Sam Shepard and Dallas Roberts will star in the Caryl
Churchill cloning drama A NUMBER, opening Off-Broadway
at New York Theatre Workshop Dec. 7, 2004. James
MacDonald directs the staging of the new 70-minute
Churchill which began previews Nov. 16 at the NYTW's
East Village venue for a run through Jan. 16, 2005. The
play is about a son who discovers that he is one of a
number of clones produced by his father. Michael Gambon
played the patriarch opposite Daniel Craig as three of a
score of his multiple sons in the world premiere of the
work at London's Royal Court Theatre. Actor-director
Shepard is known in theatre mainly as a playwright for
such works as TRUE WEST and his Pulitzer Prize winner
BURIED CHILD. The Churchill work will mark the actor's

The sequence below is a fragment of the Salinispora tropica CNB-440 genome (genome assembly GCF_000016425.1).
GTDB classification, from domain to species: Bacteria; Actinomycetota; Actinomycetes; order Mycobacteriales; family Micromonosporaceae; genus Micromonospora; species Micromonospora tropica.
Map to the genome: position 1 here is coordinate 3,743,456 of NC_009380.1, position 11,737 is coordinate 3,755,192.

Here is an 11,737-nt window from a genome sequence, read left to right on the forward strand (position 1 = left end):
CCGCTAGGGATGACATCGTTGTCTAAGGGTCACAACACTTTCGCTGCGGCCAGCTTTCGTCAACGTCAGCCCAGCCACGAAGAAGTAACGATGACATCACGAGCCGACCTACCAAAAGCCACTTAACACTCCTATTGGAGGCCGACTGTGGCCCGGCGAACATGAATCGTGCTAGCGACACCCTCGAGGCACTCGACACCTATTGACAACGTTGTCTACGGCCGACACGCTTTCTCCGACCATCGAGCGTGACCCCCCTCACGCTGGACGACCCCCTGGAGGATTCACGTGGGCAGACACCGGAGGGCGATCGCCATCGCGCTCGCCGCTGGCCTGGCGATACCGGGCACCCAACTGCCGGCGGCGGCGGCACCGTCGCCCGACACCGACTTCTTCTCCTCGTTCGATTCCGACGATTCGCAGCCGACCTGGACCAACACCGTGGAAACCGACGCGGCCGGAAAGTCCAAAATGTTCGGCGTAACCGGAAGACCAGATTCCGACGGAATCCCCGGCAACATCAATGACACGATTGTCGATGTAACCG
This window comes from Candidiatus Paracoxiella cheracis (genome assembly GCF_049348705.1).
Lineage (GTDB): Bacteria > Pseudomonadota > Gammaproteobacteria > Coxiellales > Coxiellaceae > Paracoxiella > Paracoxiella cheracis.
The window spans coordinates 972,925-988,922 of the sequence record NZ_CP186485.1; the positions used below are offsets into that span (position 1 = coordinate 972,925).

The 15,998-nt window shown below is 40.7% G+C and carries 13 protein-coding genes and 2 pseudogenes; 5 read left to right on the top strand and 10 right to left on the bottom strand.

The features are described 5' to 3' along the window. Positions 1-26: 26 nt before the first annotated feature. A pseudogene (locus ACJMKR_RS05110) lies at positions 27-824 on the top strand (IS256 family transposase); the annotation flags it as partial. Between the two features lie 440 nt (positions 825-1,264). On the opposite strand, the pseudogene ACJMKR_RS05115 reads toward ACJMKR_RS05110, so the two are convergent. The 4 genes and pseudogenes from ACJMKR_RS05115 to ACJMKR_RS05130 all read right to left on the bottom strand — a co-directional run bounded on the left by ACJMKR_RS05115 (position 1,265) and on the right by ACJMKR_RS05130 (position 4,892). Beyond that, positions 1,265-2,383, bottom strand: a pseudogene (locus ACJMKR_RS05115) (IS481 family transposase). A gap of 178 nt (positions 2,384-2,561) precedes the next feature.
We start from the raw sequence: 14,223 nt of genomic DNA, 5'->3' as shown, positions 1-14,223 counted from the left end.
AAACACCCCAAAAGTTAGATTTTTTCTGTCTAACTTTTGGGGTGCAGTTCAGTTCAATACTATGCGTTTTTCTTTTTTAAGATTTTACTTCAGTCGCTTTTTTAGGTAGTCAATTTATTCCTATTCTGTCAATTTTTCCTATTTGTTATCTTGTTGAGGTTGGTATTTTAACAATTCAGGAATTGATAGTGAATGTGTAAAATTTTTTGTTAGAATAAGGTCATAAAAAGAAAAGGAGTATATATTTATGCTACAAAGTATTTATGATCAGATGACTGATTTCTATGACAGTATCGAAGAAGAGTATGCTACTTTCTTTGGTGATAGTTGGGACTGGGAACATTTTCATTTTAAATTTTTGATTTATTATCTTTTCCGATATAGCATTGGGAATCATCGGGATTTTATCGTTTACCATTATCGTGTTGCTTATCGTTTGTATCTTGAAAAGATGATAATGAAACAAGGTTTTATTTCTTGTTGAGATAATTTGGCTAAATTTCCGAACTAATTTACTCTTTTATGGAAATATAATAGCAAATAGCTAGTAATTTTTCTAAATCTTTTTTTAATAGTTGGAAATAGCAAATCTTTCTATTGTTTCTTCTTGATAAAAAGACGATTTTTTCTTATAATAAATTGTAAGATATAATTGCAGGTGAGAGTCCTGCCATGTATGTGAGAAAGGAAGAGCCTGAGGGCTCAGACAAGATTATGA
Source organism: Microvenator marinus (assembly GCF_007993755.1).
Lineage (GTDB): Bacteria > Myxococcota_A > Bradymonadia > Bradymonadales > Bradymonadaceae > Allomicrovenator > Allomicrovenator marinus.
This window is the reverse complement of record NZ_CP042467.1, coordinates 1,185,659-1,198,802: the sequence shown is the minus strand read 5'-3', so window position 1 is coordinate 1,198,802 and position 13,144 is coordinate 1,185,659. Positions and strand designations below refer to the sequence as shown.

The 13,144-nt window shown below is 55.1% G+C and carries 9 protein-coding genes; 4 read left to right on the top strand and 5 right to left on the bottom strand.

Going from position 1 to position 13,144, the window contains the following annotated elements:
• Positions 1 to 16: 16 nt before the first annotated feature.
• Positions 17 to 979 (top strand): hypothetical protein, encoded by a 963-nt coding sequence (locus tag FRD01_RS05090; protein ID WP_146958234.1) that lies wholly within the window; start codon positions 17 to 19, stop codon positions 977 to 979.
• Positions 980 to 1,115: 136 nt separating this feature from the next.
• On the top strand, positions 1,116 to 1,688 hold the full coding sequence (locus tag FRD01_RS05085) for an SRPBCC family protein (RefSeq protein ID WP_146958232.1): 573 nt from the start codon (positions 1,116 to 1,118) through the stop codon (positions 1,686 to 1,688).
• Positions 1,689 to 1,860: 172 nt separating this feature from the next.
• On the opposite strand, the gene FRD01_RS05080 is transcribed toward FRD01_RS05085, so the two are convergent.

return to the stage after a 30 year absence.
"I love Samís work and Iíve directed three of Samís
plays, so itís a pleasure and a privilege to work with
the man himself.
absolutely brilliant with language. He has a writer's
ear for it and a musical ear as well. It's a tricky,
intricate text, and he's learnt it with absolute
fidelity and accuracy. His taste as an actor is towards
minimalism, which is exactly right for the piece. It
doesn't need a lot of external huffing and puffing. Just
do the thing as simply as you can with the greatest
truth you can muster."
Sam first read the script while filming STEALTH in
Australia in February of 2005. He says, "I sat down and
read it in one sitting and it absolutely blew me away.
It's a short play, but I couldn't believe how powerful
it was. It's a major, major contemporary play. I think
it will go down as a classic." When he heard about a New